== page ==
"This?  I might say I caught it in the paper shredder.  Grace has been warning me about that for years."  She grinned. "Probably, though, I'll just tell them the truth: Nick cut it.  It'll grow out again before he lives that down!  Or, he might find a whole new career in a salon."

    "How can you be so casual about it?" Lacroix demanded, and then wished he had not.  It must be obvious that his true concern was not with her hair, and yet he preferred even that mortal minutia to wading though the bog humanity had made of his psyche.

    Natalie's eyes narrowed and the grin disappeared.  "It's a very small price to pay, Lacroix, to still be alive and human.  I know that--"

    "You know?  You know nothing!" he hissed, leaping up from the chair and pacing the length of the chamber, finding it too few strides from wall to wall.  He wanted to rend -- break -- tear -- lose himself in the motiveless malignancy of the vampire within . . . but the vampire was gone, and the psychological balance that had vined around its weight for twenty centuries now left him almost too unstable to stand.  The vampire had usurped many skills from his mortal self as its birthright, skills exposed now as mere husks, withered by such long dependence on the beast.  "You were almost a vampire -- you felt it -- you nearly had it all -- and now you spout gratitude for being reduced again to this pile of decaying flesh?"  He spun to face her, still and cold as he pronounced, "I did that to you, Doctor Lambert, and you -- you did this to me!"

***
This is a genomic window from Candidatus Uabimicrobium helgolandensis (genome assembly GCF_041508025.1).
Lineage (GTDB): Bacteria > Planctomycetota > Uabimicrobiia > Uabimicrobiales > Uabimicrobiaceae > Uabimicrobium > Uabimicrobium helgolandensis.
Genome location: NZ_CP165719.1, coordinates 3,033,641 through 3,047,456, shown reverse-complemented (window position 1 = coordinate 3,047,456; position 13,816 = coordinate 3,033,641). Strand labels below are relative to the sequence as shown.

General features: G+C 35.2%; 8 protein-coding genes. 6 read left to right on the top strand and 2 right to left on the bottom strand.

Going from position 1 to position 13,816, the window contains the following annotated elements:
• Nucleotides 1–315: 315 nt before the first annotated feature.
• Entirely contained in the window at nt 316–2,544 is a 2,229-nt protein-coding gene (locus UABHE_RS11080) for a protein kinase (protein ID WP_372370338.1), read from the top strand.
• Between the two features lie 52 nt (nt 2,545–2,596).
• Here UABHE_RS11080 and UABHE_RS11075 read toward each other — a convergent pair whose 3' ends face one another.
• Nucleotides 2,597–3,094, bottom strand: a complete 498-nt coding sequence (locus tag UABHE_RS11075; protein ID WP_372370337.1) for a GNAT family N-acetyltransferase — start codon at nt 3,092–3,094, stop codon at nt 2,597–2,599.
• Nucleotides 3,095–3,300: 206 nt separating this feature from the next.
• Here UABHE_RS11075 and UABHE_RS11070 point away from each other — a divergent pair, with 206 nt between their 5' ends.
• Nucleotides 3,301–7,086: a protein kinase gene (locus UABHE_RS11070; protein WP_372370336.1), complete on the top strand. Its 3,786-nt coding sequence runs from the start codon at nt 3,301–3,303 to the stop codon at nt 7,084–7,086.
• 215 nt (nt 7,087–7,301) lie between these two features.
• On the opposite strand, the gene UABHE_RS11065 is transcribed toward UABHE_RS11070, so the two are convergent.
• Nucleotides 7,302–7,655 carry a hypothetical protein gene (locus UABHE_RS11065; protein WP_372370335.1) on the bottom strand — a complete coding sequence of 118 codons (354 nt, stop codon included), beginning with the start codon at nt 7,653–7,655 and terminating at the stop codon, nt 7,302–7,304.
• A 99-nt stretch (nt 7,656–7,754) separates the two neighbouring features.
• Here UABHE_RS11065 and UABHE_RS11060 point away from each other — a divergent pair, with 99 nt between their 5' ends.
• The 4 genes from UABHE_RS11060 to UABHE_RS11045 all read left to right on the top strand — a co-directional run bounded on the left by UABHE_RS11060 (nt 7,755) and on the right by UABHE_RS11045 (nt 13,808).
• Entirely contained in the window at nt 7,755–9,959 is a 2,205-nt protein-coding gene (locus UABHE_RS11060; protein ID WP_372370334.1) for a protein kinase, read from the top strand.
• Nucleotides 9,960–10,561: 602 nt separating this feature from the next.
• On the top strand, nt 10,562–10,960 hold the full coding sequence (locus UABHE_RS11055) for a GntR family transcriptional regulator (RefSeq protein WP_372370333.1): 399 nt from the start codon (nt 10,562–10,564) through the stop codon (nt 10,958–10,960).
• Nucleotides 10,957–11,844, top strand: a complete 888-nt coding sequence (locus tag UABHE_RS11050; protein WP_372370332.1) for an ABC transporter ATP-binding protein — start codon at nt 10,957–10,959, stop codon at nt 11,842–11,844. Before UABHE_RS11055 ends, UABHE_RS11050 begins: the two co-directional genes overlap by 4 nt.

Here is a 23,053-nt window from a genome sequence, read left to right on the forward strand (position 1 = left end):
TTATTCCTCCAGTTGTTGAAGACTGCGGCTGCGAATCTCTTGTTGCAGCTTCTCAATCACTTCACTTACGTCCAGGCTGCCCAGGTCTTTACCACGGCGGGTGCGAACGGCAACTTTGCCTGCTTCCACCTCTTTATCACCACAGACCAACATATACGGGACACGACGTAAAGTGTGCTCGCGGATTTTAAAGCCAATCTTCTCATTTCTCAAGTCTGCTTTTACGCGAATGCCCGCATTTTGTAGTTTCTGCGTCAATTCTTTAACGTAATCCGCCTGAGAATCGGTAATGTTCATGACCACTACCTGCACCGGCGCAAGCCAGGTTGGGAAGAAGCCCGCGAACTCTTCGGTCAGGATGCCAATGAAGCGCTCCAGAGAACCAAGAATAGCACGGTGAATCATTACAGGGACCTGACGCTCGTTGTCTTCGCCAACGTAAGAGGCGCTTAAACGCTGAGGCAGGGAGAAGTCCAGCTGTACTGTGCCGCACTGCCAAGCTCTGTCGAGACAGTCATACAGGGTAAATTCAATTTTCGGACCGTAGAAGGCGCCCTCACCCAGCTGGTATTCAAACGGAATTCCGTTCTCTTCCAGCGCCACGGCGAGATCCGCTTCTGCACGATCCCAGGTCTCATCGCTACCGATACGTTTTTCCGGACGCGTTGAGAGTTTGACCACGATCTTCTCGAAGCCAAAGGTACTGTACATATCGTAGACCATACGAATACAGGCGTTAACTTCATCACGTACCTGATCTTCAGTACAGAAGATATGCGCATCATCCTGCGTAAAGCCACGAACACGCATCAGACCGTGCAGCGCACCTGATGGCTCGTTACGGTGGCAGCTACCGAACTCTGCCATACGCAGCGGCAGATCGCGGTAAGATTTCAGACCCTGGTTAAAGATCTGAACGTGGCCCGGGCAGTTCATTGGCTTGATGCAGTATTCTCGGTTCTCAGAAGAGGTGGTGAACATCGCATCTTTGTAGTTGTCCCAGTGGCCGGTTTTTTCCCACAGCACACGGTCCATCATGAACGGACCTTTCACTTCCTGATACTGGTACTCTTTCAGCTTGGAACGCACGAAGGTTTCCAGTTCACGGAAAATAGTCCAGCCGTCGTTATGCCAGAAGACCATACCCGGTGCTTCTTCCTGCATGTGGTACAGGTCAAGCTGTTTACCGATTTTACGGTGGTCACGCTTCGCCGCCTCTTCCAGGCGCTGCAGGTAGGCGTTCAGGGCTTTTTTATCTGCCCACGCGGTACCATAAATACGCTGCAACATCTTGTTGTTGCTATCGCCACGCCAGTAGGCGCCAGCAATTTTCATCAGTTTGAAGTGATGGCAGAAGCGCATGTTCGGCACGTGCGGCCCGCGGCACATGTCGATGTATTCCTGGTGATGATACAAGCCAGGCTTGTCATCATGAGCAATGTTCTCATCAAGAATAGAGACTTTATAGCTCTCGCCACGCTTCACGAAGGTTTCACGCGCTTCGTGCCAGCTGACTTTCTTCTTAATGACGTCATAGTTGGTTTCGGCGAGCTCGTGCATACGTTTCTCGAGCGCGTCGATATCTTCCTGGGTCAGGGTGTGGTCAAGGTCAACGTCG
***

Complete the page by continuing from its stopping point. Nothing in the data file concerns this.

Apparently unfazed by his verbal attack, Natalie simply raised her brows in an expression of calm incredulity before breaking eye contact and slipping out of bed toward the bureau on which sat her suit and personal items from the night before, neatly folded.  She was wearing a black fleece sweatsuit, he noted in puzzlement, certainly something that could not have come out of Janette or Fleur's stock of sleeping apparel -- but, then, neither of them were distressed by cold, he realized, looking down at his chapped hands in sudden comprehension.  Some of his discomfort might be simple chill; it was early spring, and even in the depths of winter the Raven's living quarters were minimally heated.

    Natalie glanced at her watch before strapping it onto her wrist, then swung her purse over her shoulder and resignedly wedged her sock-clad feet into her purple pumps.  "Come on, Nightcrawler," she instructed purposefully, opening the door and gesturing for him to follow her.  "I have something to show you."

    At first annoyed by her apparent dismissal of the threat his very presence should pose, Lacroix found that impression subsiding into amusement as her brusque and bold demand echoed in his memory an infinite string of such impetuosity by those few -- very few -- from whom he tolerated that insubordination.  Nicholas had not chosen unwisely in this one.  When he stepped up behind her, however, she strode down the hallway in the direction opposite the parlor.  "They are the other way," he informed her.